Chancellor Merkel visited the former Auschwitz concentration camp for the first time in her term in office and commemorated those murdered there. Germans' responsibility for the Holocaust will never end, the head of government stressed in her speech.
During a visit to the former concentration camp Auschwitz, German Chancellor Angela Merkel (CDU) acknowledged Germany's lasting responsibility for the Holocaust. "Auschwitz was a German extermination camp run by Germans," Merkel said Friday in Auschwitz. The responsibility of the Germans will never end. "It is not negotiable. It is an integral part of our identity," the chancellor said in her speech.
Merkel visited the former Auschwitz-Birkenau concentration and extermination camp in Poland for the first time during her term in office. Only two chancellors visited Auschwitz before Merkel: Helmut Schmidt (SPD) and Helmut Kohl (CDU). Before her speech, Merkel took a tour of the memorial together with Polish Prime Minister Mateusz Morawiecki.
Commemoration of six million Jews killed
Together they passed through the gate with the inscription "Arbeit macht frei" and laid wreaths at the so-called death wall. Before the wall, thousands of death sentences were carried out. Official occasion for Merkel's visit was the tenth anniversary of the Auschwitz-Birkenau Foundation.
Merkel said at the beginning of her speech that it was anything but easy for her to stand in this place. "I feel deep shame in the face of the barbaric crimes committed here by Germans."She recalled the six million Jews who were murdered in Europe during the Nazi era, but also other persecuted groups such as Sinti and Roma, resistance fighters or people with disabilities.
Merkel also reminded the audience that Jewish life in Germany today and the good relations with Israel cannot be taken for granted. Especially in these days, this is not rhetoric, said the German Chancellor. The fundamental values of the Basic Law, human dignity, freedom, democracy and the rule of law, must currently be protected and defended, the chancellor warned; because "we are experiencing a worrying racism, an increasing intolerance, a wave of hate crimes".
This is an "attack on the basic values of liberal democracy and a dangerous historical revisionism". Jewish life is threatened in Germany and Europe. Literally Merkel said: "We do not tolerate anti-Semitism. "All Jews, however, must feel safe in Germany and in Europe, Merkel stressed. The chancellor urged people not to close their eyes and ears when people are mobbed, humiliated or marginalized: "We must oppose those who stir up prejudice and hatred against people of other faiths or origins."
Auschwitz, he said, stands for the "greatest crime against humanity"
The ceremony was also attended by some former prisoners of the concentration camp. Merkel thanked them for recounting their painful experiences so that younger people could learn from them: "They bring the courage and strength for reconciliation. You show true human greatness."
Merkel said Auschwitz stands for the "greatest crime against humanity" like no other place and "obliges us to keep the memory alive". The name Auschwitz stands for the "millionfold murder of the Jews of Europe, for the civilization break of the Shoah, to which all human values fell victim". Merkel also mentioned the "genocide of the Sinti and Roma" as well as the suffering and murder of Poles, prisoners of war from the Soviet Union, homosexuals and people with disabilities.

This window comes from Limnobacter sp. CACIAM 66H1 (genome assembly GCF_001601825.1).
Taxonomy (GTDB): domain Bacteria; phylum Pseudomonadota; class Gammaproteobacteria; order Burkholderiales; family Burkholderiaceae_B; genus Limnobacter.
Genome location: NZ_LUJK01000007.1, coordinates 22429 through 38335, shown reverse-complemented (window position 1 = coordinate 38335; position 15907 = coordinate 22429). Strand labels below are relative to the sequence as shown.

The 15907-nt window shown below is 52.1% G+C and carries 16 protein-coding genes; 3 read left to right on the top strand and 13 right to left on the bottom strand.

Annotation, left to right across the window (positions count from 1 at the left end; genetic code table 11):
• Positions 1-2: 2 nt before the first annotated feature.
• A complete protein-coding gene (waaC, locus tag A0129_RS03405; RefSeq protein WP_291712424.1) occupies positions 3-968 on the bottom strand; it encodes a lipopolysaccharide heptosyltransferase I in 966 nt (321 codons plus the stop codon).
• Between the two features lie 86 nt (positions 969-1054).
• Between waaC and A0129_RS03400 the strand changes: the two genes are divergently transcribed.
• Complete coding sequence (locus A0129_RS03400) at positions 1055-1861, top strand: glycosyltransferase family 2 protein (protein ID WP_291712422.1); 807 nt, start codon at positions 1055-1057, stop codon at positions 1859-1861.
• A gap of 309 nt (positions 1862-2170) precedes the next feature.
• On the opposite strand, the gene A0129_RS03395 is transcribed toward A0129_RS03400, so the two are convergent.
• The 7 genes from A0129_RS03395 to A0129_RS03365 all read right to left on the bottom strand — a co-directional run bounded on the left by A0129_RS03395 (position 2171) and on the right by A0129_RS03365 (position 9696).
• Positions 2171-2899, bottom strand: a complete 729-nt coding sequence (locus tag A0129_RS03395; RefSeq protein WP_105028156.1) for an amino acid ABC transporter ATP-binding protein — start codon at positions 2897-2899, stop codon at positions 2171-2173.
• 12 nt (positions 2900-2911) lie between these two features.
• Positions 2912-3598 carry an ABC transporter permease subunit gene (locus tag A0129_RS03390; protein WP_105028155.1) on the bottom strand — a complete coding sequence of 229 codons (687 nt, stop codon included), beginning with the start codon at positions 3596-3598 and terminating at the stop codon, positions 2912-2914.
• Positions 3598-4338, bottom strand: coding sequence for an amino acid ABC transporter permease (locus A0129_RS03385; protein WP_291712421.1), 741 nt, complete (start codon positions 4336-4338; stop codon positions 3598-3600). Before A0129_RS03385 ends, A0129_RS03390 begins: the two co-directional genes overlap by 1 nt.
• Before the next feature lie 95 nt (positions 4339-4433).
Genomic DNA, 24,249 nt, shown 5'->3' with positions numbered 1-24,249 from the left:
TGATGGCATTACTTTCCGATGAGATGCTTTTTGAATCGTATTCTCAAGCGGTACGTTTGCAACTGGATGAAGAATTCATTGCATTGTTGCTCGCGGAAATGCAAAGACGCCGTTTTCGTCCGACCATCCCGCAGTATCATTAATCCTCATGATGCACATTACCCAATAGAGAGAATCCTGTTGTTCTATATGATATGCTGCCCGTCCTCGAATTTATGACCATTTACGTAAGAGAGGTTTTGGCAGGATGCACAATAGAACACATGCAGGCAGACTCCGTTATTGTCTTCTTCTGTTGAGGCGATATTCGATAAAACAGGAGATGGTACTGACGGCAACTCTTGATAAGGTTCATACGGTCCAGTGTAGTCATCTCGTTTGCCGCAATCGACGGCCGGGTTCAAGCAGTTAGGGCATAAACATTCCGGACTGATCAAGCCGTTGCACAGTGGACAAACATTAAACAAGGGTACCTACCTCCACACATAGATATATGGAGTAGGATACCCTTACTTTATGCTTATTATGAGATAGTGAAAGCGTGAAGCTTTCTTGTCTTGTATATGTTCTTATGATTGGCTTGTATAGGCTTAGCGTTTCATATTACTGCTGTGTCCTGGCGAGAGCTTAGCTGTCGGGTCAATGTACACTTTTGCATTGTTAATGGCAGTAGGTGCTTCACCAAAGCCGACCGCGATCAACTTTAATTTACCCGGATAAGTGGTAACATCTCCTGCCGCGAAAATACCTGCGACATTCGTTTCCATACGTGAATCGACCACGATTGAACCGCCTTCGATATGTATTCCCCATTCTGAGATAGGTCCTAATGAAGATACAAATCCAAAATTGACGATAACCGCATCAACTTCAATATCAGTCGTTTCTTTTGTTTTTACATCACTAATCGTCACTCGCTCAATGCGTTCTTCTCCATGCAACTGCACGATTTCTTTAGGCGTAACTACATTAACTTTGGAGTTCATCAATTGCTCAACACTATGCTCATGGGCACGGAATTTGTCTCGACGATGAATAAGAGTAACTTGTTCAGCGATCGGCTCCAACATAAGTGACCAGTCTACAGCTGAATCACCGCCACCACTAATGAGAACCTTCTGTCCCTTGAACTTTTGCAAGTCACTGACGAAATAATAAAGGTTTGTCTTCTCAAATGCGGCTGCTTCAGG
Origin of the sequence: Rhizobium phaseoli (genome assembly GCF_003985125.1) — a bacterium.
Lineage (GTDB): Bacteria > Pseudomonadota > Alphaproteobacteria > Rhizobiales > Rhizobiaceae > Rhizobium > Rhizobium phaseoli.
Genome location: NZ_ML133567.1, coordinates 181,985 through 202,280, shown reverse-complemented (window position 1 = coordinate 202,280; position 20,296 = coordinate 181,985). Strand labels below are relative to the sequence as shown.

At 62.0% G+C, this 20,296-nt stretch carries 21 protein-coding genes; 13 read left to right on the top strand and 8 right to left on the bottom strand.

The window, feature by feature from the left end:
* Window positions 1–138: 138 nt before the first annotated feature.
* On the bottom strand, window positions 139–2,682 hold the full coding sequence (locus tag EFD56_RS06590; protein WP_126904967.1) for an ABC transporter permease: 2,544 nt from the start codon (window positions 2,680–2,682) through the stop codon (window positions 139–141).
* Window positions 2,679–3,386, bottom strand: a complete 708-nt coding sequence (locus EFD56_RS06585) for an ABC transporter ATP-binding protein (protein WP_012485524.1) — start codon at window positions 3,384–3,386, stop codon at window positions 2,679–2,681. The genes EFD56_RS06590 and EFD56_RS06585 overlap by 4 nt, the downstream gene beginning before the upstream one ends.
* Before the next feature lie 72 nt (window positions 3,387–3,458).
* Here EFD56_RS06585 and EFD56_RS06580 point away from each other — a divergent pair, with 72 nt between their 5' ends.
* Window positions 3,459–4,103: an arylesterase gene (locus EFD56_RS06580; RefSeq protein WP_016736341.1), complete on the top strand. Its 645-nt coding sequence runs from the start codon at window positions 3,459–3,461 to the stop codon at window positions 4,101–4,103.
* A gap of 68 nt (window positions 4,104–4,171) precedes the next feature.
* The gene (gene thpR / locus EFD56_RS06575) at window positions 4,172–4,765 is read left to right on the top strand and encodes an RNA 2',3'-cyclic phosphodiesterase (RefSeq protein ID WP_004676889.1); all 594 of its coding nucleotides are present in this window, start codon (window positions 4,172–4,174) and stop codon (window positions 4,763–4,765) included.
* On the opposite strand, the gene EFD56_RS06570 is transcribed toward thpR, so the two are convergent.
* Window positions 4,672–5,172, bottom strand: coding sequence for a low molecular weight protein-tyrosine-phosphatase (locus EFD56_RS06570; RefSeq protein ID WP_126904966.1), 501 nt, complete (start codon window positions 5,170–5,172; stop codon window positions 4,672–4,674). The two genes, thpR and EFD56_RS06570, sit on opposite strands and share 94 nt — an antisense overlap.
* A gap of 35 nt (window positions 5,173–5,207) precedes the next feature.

In the Auschwitz camp complex alone, at least 1.1 million people were killed in a "planned and coldly systematic" manner. "Each of these people had a name, an inalienable dignity, an origin, a history," the chancellor said. "Auschwitz was a German-run extermination camp."It is important to clearly name the perpetrators. "We Germans owe this to the victims and to ourselves"."
"We are obliged to carry on this memory"
Poland's Prime Minister Morawiecki appealed in his speech to keep alive the memory of the crimes of Nazi Germany. "We are obliged to carry this memory forward," said Morawiecki. Speakers included Chancellor Merkel and the Polish head of government, as well as Auschwitz survivor Bogdan Stanislaw Bartnikowski. He told of his traumatic time in Auschwitz. When he was twelve years old at the time, he was deported to concentration camp with his mother.
Chancellor Merkel also met in Auschwitz with the president of the World Jewish Congress, Ronald S. Lauder. He thanked her for the 60 million euros that Germany pledged Thursday in support of the international fund of the Auschwitz-Birkenau Foundation. The money goes into the endowment fund that finances the preservation of the remains of the former extermination and concentration camp. Chancellor Merkel is a valued and trusted ally in the fight against anti-Semitism, Lauder said.
The Vice President of the International Auschwitz Committee, Christoph Heubner, welcomed the visit of the Chancellor. "It's a high point for the survivors, who feel this is a very deliberate act of solidarity with them," Heubner told Bavarian Radio. On 27. January 2020 marks the 75th anniversary of the liberation of Auschwitz by the Soviet army. Times. The 27. January has been Holocaust Remembrance Day in Germany since 1996 and worldwide since 2005. In Auschwitz-Birkenau, 1.1 to 1.5 million people from all over Europe were murdered, most of them Jews.
First visit since Helmut Kohl and Helmut Schmidt
It was the first visit by a German head of government to Auschwitz in 24 years. At that time, Helmut Kohl (CDU) came to the memorial site. The Chancellor is accompanied in Auschwitz by the presidents of the Central Council of Jews in Germany and the Central Council of German Sinti and Roma, Josef Schuster and Romani Rose. Helmut Schmidt (SPD) was the first German chancellor to visit the memorial site in 1977. Kohl traveled there in 1989 and 1995, but unlike Schmidt and Merkel, did not give a speech.